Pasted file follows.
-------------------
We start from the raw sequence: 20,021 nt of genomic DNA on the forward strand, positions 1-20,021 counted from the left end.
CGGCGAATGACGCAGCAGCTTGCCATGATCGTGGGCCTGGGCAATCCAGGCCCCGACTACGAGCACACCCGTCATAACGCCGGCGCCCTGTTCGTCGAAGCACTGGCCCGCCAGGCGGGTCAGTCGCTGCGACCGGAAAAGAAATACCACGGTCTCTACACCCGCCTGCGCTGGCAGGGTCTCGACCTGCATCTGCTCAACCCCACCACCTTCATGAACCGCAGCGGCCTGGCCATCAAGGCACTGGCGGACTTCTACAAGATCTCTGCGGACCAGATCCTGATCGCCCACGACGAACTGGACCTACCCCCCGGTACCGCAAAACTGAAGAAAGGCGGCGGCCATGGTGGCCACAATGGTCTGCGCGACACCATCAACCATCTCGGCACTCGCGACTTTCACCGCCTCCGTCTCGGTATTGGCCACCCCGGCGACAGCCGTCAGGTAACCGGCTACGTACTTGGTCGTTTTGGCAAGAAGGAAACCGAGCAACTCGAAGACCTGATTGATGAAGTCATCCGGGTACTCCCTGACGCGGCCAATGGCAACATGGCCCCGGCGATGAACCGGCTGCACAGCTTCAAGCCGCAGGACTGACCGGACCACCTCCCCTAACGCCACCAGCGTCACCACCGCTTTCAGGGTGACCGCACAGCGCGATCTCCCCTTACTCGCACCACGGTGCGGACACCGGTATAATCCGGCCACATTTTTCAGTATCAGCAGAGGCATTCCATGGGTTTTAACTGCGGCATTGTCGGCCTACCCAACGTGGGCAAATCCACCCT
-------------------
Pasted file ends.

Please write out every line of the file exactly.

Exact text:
We start from the raw sequence: 20,021 nt of genomic DNA on the forward strand, positions 1-20,021 counted from the left end.
CGGCGAATGACGCAGCAGCTTGCCATGATCGTGGGCCTGGGCAATCCAGGCCCCGACTACGAGCACACCCGTCATAACGCCGGCGCCCTGTTCGTCGAAGCACTGGCCCGCCAGGCGGGTCAGTCGCTGCGACCGGAAAAGAAATACCACGGTCTCTACACCCGCCTGCGCTGGCAGGGTCTCGACCTGCATCTGCTCAACCCCACCACCTTCATGAACCGCAGCGGCCTGGCCATCAAGGCACTGGCGGACTTCTACAAGATCTCTGCGGACCAGATCCTGATCGCCCACGACGAACTGGACCTACCCCCCGGTACCGCAAAACTGAAGAAAGGCGGCGGCCATGGTGGCCACAATGGTCTGCGCGACACCATCAACCATCTCGGCACTCGCGACTTTCACCGCCTCCGTCTCGGTATTGGCCACCCCGGCGACAGCCGTCAGGTAACCGGCTACGTACTTGGTCGTTTTGGCAAGAAGGAAACCGAGCAACTCGAAGACCTGATTGATGAAGTCATCCGGGTACTCCCTGACGCGGCCAATGGCAACATGGCCCCGGCGATGAACCGGCTGCACAGCTTCAAGCCGCAGGACTGACCGGACCACCTCCCCTAACGCCACCAGCGTCACCACCGCTTTCAGGGTGACCGCACAGCGCGATCTCCCCTTACTCGCACCACGGTGCGGACACCGGTATAATCCGGCCACATTTTTCAGTATCAGCAGAGGCATTCCATGGGTTTTAACTGCGGCATTGTCGGCCTACCCAACGTGGGCAAATCCACCCT